Failing to break the sound barrier: Why our planes are stuck in the 50s.

With summer break just around the corner, soon many of us will pay handsomely for the privilege of going through endless security lines to sit in a tiny pressurized tube hurtling across the Earth at 500 miles an hour, hoping our bags make the journey with us. And within a matter of hours, we’ll arrive in a completely different part of the country or the world.

Modern jet travel is still pretty awesome if you stop and think about it. We take for granted that epically long trips which used to take weeks or months can be completed in under a day’s time. (Although sometimes it feels like we spend weeks just waiting around the airport when flight delays happen). Commercial jet travel first roared onto the scene in the late 1950s. In 1957 the Boeing 707, one of the fastest passenger jets in the world at the time, was released. The 707 could travel at speeds of up to 560 miles per hour (mph). However, the 707 would be no match for today’s Boeing 737, which travels at…563 mph.

Yes, you read correctly. Today’s passenger jets aren’t much faster than the 1950s models (although Wi-Fi and satellite television weren’t available back on planes back then). That’s weird, right? So why haven’t planes gotten faster, like, say, computers? Wouldn’t faster plane travel give us more time to enjoy our summer vacations?
The truth is, faster hasn’t always proved to be better when it comes to commercial jets, at least not for the aircraft manufacturers and airlines. There are many reasons for this. Let’s take a look at what happened with the Concorde, the supersonic passenger plane that was supposed to be a huge leap forward for commercial air travel.

In early 1976, what was promised to be the jet of the future was released: the BAC Concorde. Produced jointly by Britain and France, the Concorde was a supersonic passenger jet, meaning it could travel faster than the speed of sound. In fact, the Concorde traveled at 1,354 mph — more than twice the speed of sound.

The sales pitch was simple. Three and half hours from New York City to London, rather than the usual eight. Many national airlines, wanting to cash in on the “Jet of the Future,” purchased Concordes, despite the high unit cost of $91 million in today’s dollars. So why were all Concordes retired from service by 2003, with no newer supersonic jets to replace them?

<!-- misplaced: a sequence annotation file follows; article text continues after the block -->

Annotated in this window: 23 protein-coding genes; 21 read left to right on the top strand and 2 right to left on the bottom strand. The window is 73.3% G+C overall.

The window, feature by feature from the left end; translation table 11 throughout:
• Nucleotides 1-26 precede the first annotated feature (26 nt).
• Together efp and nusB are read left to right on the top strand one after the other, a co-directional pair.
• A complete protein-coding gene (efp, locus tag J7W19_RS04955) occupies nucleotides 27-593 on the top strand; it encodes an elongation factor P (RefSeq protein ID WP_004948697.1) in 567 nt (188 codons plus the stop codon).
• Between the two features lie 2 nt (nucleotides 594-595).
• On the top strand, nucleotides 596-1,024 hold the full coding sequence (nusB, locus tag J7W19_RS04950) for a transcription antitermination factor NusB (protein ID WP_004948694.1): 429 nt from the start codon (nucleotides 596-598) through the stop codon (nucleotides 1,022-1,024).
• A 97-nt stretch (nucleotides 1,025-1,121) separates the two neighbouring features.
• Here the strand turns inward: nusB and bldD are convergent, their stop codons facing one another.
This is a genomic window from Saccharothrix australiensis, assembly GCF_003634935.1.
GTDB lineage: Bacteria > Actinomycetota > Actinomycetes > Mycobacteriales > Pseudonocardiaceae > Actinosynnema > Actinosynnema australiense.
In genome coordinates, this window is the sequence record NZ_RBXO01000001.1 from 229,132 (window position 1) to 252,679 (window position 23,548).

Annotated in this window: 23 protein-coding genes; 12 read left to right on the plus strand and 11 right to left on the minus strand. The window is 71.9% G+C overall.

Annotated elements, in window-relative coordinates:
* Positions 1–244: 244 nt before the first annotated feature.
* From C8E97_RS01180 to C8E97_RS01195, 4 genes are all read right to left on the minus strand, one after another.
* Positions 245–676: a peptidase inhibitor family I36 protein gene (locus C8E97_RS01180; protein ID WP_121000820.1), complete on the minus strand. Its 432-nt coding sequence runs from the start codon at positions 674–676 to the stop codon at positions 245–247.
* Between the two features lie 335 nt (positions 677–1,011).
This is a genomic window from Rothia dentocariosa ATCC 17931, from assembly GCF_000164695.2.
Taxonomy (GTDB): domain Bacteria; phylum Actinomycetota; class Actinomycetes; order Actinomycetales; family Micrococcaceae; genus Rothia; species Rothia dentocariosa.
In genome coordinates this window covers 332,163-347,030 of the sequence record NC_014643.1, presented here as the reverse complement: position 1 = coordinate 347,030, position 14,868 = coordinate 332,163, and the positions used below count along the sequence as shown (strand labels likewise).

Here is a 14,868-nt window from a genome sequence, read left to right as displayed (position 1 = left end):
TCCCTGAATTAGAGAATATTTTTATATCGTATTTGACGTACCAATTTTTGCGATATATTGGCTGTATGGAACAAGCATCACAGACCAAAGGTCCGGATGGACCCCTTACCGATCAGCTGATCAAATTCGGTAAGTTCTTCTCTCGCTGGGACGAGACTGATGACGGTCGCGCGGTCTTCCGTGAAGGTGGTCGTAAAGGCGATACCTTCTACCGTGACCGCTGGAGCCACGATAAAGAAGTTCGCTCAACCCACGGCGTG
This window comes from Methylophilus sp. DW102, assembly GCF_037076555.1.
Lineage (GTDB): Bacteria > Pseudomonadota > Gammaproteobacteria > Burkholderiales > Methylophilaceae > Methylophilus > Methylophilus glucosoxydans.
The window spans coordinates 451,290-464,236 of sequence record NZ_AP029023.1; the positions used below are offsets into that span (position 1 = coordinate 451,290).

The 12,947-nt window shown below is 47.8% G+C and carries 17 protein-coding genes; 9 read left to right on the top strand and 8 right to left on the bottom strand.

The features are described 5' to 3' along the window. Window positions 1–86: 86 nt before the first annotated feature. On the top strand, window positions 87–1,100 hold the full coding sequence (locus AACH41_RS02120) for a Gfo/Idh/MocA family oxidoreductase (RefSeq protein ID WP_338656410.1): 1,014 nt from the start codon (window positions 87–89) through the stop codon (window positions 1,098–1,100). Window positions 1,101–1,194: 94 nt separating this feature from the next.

When flying at multiple times the speed of regular jetliners, multiple problems arise: heat, fuel, safety, cost, and noise, and. Let’s take a look at heat first.

Friction with the air causes heat. On the Concorde, this heat would often result in discomfort for passengers in window seats, where the temperatures would exceed 90 degrees. No one wants to spend an entire flight sweating, even if it’s just a short 3.5 hour hop across the Atlantic.

Next, the problem with using such powerful engines (about 152,000 pounds of thrust from 4 engines) resulted in using a highly inefficient 7 gallons of fuel per mile of travel. This limited the Concorde to about 4,500 miles of useable range in order to meet requirements for emergency fuel and such. Such fuel inefficiency resulted in high operating costs, which in turn caused ticket prices to increase significantly. An average ticket for a New York-London flight on the Concorde cost about $11,000 in today’s dollars. The same flight today, on a regular subsonic jet, costs about $1,500.

Not only was the cost harmful to the customer’s wallets, but the plane was inherently dangerous as well. The Concorde operated at about 60,000 feet. That’s normal and fine for military pilots, who have the training and equipment such as g-suits to survive such harsh environments. However, if mishap were to occur on a Concorde flight and the cabin depressurized, no one would survive in those high altitudes.

Today, major aerospace companies are making the choice to favor cheaper cost over speed, investing in traditional engines rather than turbojets. If manufacturers continue down this route, we move farther away from the economic model of supersonic flight. To put it in perspective, the technology used in rival airliners during the 1970s was closer to the type of technology required to exceed the speed of sound than that of modern-day jets. So basically, the future of air travel already happened…back in the 70s.
Lastly, the biggest obstacle to supersonic commercial flight lies in the restrictions in place by the FAA and local communities. The noise from supersonic flights causes problems with the local populous. Breaking the sound barrier creates a deafening sound called a sonic boom. When military jets take off, their sound approaches near-gunshot levels. Understandably, the sonic noise upset people living near and under the Concorde’s flight path. As of today, supersonic flight is restricted to flight over international waters, making it impossible for most routes to go supersonic.

As soon as air travel became an option for the masses, innovation became commonplace. Airlines changed from propellers to jets, moving from World War II surplus aircraft to Boeing 707s and Douglas DC-8s. It’s kind of sad to think that with the failure of the Concorde, air travel can’t really progress in terms of speed. We can only hope though…perhaps supersonic travel will return by the 2070s. In the meantime, enjoy your complimentary snacks and beverages.

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